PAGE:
- The Washington Times - Sunday, October 13, 2019

Sen. Elizabeth Warren increased her advantage over former Vice President Joseph R. Biden across early states in the race for the 2020 Democratic presidential nomination, according to polling released on Sunday.

Ms. Warren had a 31% to 25% edge over Mr. Biden among voters across 18 early primary and caucus states, up from a 1-point, 26% to 25% edge over Mr. Biden in surveys released last month, according to the CBS News polling.

In New Hampshire, she led Mr. Biden by 8 points, 32% to 24%, up from a 1-point edge last month.

Ms. Warren and Mr. Biden were also tied at 22% apiece in Iowa, after Ms. Warren had trailed the former vice president by 12 points last month.

Mr. Biden did still hold a sizable advantage in South Carolina, leading with 43% of the vote. He was followed by Ms. Warren at 18% and Mr. Sanders at 16%.



But across the 18 states, Ms. Warren held an estimated delegate lead of 720 to 577 over Mr. Biden, with Mr. Sanders in third place at 159.

Last month, Mr. Biden had been clinging to an estimated delegate lead of 600 to 545 over Ms. Warren across the 18 states, with Mr. Sanders at 286.

While about three-quarters of Democrats said they’re at least somewhat satisfied about Mr. Biden’s response to President Trump’s attacks on him over Ukraine and his son’s business ties there, respondents rated Ms. Warren as better prepared to combat attacks from the president.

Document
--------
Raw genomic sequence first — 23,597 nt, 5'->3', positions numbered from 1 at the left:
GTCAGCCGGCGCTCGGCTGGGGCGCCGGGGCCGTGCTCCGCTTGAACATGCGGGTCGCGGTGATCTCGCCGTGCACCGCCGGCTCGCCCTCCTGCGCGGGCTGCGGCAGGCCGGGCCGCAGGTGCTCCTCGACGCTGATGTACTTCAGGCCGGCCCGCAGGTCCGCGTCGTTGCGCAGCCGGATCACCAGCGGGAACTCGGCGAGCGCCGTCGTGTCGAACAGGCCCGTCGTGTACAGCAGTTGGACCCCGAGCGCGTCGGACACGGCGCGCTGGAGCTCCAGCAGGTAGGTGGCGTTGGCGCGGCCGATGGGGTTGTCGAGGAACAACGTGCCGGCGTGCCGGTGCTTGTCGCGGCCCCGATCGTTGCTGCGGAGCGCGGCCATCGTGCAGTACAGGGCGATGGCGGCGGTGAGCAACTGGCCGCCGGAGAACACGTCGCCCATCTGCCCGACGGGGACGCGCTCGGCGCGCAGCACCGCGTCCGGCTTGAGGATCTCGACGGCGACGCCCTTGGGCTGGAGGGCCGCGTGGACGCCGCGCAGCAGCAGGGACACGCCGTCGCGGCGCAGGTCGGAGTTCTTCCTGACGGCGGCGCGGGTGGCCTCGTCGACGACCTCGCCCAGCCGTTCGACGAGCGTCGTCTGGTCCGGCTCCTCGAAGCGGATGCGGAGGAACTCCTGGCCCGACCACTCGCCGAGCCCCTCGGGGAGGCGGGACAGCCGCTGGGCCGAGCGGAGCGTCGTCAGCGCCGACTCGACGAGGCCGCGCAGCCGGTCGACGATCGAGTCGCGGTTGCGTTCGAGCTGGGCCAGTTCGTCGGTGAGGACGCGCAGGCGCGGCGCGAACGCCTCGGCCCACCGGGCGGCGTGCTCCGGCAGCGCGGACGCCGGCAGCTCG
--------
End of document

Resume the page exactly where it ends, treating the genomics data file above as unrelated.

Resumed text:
Nearly two-thirds said Ms. Warren would handle any attacks from the president “very well,” compared to 60% who said the same of Mr. Sanders and 50% who said the same of Mr. Biden.

Roughly two-thirds of respondents said they think Mr. Biden would probably win against Mr. Trump, but that was down from 77% a month ago. Ms. Warren’s numbers were generally steady on that front, with 56% of respondents saying they think she would probably defeat the president.

The overall survey of 7,858 registered voters across 18 states who identified as Democrats and Democratic-leaning independents was taken from Oct. 3-11 and has a margin of error of plus or minus 1.6%.

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